Figure 8a shows the time series of RFari by component, as well as the net RFari, in the present analysis (solid lines), and corresponding results from the IPCC AR5 (dashed lines). The net RFari over time is mainly determined by the relative importance of compensating for BC and sulfate RFari. The most rapid increase in BC RFari is seen between 1950 and 1990, as emissions in Asia started to grow, outweighing reductions in North America and Europe (Hoesly et al., 2018). After a period of little change between 1990 and 2000, the rate of change increases again over the past 2 decades, following strong emission increases in Asia and South Africa. Similarly, the cooling contribution from sulfate aerosols strengthened from around mid-century. However, in contrast to BC, the evolution is fairly flat after 1990. The last 20 years has seen a continuous reduction in sulfur dioxide (SO2) emissions in Europe, from around 30 to 5 Tg yr−1 in CEDSv16, with a similar trend in North America. While emissions in China continue to increase well into the 2000s, a stabilization is seen after 2010, following introduction of stricter emission limits as part of a program to desulfurize power plants (Klimont et al., 2013). During the same period, emissions in India have risen. However, the net global SO2 emission trend over the past few years is a slight decline (Hoesly et al., 2018). This development is reflected in the net RFari, which reaches its peak (i.e., strongest negative value) around 1990 and gradually becomes weaker thereafter. This trend is more pronounced in the present analysis than in the IPCC AR5 estimates, in which the forcing due to sulfate is more flat in recent decades, suggesting that projected emission estimates underestimated recent decreases in SO2. The minimum net RFari value is also reached later in the latter. Moreover, a recent study suggests that current inventories underestimate the decline in Chinese SO2 emissions and estimate a 75 % reduction since 2007 (Li et al., 2017). In this case, the weakening trend could be even stronger than estimated here. The insert in Fig. 8a focuses on recent estimates of total RFari over the period of 1990–2015. Using the ECLv5 emission inventory, Myhre et al. (2017) found a global mean RFari due to changes in aerosol abundances over the period of 1990–2015 of 0.05(±0.04) W m−2. Our results using CEDSv16 emissions are in close agreement with these findings.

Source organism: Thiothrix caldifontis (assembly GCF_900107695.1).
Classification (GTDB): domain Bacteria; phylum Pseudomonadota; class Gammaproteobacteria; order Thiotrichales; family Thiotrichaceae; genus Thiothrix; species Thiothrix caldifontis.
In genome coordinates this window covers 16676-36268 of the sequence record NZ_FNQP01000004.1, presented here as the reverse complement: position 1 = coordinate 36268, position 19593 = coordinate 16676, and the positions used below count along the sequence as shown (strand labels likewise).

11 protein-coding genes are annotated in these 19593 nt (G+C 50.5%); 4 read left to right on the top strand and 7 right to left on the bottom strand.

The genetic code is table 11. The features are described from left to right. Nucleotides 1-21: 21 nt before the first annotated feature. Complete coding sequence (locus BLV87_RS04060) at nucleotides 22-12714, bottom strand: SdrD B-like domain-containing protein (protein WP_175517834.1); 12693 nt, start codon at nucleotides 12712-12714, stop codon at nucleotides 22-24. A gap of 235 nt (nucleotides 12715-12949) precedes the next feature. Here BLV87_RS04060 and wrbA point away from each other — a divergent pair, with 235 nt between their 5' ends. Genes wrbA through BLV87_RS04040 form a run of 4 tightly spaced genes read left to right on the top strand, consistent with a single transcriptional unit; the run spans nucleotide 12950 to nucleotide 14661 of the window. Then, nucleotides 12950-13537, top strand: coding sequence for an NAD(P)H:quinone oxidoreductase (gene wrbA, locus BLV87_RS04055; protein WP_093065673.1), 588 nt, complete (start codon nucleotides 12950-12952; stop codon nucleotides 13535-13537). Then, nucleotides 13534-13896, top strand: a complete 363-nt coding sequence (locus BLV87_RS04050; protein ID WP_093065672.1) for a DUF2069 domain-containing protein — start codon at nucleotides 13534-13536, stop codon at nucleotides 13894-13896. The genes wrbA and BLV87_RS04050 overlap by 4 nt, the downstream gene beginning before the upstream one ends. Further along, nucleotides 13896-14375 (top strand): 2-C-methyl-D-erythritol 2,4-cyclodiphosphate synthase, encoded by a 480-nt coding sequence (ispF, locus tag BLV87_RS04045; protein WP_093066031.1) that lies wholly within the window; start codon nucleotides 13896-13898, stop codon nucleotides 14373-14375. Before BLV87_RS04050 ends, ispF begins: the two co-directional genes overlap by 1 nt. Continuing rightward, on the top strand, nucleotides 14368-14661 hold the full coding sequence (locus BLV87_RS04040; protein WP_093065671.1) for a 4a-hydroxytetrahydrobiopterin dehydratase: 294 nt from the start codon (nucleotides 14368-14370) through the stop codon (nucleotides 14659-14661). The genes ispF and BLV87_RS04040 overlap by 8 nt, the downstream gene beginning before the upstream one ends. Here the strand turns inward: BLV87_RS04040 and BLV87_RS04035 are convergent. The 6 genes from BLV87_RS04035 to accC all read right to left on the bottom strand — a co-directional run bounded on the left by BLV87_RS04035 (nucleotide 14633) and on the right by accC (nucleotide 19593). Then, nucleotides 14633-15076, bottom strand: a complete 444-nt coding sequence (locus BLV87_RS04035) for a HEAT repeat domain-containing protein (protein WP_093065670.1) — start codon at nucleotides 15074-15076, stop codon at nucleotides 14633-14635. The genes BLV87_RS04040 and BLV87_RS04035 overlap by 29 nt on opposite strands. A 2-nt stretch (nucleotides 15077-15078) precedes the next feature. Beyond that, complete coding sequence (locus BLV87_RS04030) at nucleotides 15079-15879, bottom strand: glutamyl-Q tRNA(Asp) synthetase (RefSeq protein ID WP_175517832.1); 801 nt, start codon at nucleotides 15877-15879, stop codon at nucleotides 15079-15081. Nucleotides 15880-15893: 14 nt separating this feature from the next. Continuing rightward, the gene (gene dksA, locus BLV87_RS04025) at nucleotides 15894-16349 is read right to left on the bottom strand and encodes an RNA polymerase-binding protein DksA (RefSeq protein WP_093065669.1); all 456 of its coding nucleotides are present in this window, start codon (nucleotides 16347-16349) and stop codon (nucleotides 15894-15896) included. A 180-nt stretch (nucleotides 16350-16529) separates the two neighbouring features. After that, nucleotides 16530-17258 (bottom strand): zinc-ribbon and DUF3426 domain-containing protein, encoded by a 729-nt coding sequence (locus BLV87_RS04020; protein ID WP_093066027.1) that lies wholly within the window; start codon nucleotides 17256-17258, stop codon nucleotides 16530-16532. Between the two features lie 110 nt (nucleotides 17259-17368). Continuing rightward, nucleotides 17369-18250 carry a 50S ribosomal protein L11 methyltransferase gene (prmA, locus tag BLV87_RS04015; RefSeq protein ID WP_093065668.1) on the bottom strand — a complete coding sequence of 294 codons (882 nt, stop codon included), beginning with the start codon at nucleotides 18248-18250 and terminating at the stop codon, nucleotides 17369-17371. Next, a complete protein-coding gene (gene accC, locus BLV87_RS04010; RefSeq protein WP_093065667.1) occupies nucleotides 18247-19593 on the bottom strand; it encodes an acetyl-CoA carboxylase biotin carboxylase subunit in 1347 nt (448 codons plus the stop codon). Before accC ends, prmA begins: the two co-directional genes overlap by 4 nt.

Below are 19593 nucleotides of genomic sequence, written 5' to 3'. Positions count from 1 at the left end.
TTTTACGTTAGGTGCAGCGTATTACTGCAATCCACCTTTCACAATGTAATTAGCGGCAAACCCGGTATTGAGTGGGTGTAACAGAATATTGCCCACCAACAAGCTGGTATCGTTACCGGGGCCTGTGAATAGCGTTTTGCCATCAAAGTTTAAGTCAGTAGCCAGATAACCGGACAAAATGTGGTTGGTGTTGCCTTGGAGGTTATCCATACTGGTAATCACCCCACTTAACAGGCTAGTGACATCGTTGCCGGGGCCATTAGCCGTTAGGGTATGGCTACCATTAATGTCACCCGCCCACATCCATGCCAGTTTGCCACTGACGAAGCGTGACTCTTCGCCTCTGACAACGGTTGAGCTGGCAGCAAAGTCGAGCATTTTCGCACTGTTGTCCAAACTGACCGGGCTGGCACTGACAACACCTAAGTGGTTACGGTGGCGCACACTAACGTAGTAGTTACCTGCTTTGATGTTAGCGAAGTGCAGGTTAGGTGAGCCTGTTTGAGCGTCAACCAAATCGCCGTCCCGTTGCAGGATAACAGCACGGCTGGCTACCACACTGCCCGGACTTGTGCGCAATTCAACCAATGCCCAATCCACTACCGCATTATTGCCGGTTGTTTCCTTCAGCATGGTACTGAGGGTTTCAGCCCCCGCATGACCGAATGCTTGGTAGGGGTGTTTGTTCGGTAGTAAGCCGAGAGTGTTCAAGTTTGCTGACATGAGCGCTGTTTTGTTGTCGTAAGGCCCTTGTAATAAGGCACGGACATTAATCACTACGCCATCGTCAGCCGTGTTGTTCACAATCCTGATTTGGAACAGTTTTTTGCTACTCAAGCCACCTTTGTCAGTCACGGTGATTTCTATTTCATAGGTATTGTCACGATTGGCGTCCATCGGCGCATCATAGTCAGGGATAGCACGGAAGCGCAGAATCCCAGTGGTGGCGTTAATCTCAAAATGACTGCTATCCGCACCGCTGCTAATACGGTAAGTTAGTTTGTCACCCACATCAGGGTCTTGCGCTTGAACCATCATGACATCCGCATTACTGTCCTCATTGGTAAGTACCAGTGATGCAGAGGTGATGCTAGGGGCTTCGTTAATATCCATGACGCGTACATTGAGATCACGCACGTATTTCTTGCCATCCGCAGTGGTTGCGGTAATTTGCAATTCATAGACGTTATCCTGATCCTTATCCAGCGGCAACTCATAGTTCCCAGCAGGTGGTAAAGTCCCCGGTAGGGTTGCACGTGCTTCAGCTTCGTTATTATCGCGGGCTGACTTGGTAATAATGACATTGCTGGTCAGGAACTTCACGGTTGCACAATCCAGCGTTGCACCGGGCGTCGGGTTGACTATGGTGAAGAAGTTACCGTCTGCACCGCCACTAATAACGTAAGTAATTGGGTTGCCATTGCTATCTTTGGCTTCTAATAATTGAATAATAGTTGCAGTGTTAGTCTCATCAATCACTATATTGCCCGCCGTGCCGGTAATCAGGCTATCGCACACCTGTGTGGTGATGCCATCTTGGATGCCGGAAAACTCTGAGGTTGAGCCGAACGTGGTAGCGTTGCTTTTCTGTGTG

Over the past decades, there has been a shift in emissions, from North America and Europe to South and East Asia. This is also reflected in the zonally averaged net RFari over time in Fig. 8b. RFari declined in magnitude north of 40∘ N after 1980, with particularly large year-to-year decreases between 1990 and 1995, and from 2005 to 2010 and strengthened in magnitude between 10 and 30∘ N. The RFari also strengthened in the Southern Hemisphere subtropical region, reflecting increasing emissions in Africa and South America after 1970. However, the peak net RFari is considerably weaker in 2014 than the peak in 1980. This is mainly due to the fact that simultaneously with the southwards shift, the sulfate burden has declined, while the BC burden has increased steadily at the same latitudes, resulting in a weaker net RF. Over the past decade, the net RFari has switched from negative to positive north of 70∘ N, due to a combination of stronger positive RF of BC and biomass burning aerosols.
Table S5 shows changes in burden, AOD, AAOD, RFari, and normalized RF over the period of 1750–2010 for individual aerosol components and the net RFari. Compared to earlier versions of Oslo CTM (Myhre et al., 2009, 2013a), the normalized RF with respect to AOD is lower because of the short lifetime of BC resulting in a smaller abundance of BC above clouds, whereas normalized RF with burden is comparable to earlier estimates because a higher MAC compensates for the short lifetime of BC. Weaker normalized RF of OA (POA and SOA) than earlier Oslo CTM versions is due to the inclusion of absorbing OA.